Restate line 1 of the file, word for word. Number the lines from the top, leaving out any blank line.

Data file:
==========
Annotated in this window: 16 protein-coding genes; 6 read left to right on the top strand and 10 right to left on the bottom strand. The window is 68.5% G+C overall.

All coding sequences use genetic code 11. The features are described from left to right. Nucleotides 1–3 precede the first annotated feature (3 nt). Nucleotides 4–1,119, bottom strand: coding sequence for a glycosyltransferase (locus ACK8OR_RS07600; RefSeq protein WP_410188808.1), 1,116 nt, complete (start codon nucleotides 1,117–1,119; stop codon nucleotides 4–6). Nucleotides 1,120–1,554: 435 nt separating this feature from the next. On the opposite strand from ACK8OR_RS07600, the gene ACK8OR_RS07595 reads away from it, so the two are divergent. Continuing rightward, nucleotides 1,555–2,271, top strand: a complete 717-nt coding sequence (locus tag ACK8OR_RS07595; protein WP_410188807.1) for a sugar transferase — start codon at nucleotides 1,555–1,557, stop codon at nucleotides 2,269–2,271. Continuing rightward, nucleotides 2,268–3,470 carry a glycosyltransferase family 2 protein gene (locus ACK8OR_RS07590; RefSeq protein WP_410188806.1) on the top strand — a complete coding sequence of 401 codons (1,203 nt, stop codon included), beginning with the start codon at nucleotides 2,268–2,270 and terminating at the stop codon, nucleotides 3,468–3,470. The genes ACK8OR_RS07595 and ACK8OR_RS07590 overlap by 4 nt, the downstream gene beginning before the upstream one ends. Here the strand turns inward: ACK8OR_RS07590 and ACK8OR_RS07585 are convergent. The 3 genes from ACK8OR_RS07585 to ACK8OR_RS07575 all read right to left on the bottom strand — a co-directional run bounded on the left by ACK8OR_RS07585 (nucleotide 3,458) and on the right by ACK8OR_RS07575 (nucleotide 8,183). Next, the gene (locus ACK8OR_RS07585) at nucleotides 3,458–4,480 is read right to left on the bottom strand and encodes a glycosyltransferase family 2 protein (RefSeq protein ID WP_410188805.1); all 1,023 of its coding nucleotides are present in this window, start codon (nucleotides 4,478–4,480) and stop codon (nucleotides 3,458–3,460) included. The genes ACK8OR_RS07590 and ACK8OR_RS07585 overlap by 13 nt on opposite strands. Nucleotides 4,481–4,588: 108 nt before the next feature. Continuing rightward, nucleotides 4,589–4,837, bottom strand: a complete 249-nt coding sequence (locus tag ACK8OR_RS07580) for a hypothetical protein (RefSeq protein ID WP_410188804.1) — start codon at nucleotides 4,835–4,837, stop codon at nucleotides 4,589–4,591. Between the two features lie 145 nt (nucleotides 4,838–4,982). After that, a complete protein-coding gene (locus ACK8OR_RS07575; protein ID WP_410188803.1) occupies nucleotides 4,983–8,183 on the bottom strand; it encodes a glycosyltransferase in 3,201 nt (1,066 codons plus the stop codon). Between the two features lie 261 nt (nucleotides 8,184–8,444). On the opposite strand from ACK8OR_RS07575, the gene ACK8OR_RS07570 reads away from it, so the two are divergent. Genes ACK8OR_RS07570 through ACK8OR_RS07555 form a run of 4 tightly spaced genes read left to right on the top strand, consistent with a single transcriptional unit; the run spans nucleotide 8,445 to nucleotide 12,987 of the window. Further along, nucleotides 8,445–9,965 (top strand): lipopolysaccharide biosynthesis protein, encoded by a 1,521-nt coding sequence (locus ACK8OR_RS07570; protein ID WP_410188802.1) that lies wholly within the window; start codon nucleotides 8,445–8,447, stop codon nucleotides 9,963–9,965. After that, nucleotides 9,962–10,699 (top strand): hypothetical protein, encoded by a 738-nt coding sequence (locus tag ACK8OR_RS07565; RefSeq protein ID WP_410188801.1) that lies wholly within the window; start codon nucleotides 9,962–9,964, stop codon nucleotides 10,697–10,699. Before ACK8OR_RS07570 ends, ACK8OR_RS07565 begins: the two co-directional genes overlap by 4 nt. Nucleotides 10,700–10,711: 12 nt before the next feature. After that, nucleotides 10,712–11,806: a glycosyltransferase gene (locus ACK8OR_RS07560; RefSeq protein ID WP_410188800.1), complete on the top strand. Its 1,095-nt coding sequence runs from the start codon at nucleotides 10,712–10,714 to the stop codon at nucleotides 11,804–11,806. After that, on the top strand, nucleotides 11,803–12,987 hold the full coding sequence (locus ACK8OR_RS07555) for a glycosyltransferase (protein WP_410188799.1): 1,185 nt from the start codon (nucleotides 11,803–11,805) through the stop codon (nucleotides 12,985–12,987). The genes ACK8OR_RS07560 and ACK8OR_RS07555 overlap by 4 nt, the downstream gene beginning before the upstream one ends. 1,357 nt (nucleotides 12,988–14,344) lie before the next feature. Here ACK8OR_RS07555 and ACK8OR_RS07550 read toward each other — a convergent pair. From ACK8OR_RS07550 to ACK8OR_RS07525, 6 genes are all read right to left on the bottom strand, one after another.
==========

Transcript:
Annotated in this window: 16 protein-coding genes; 6 read left to right on the top strand and 10 right to left on the bottom strand. The window is 68.5% G+C overall.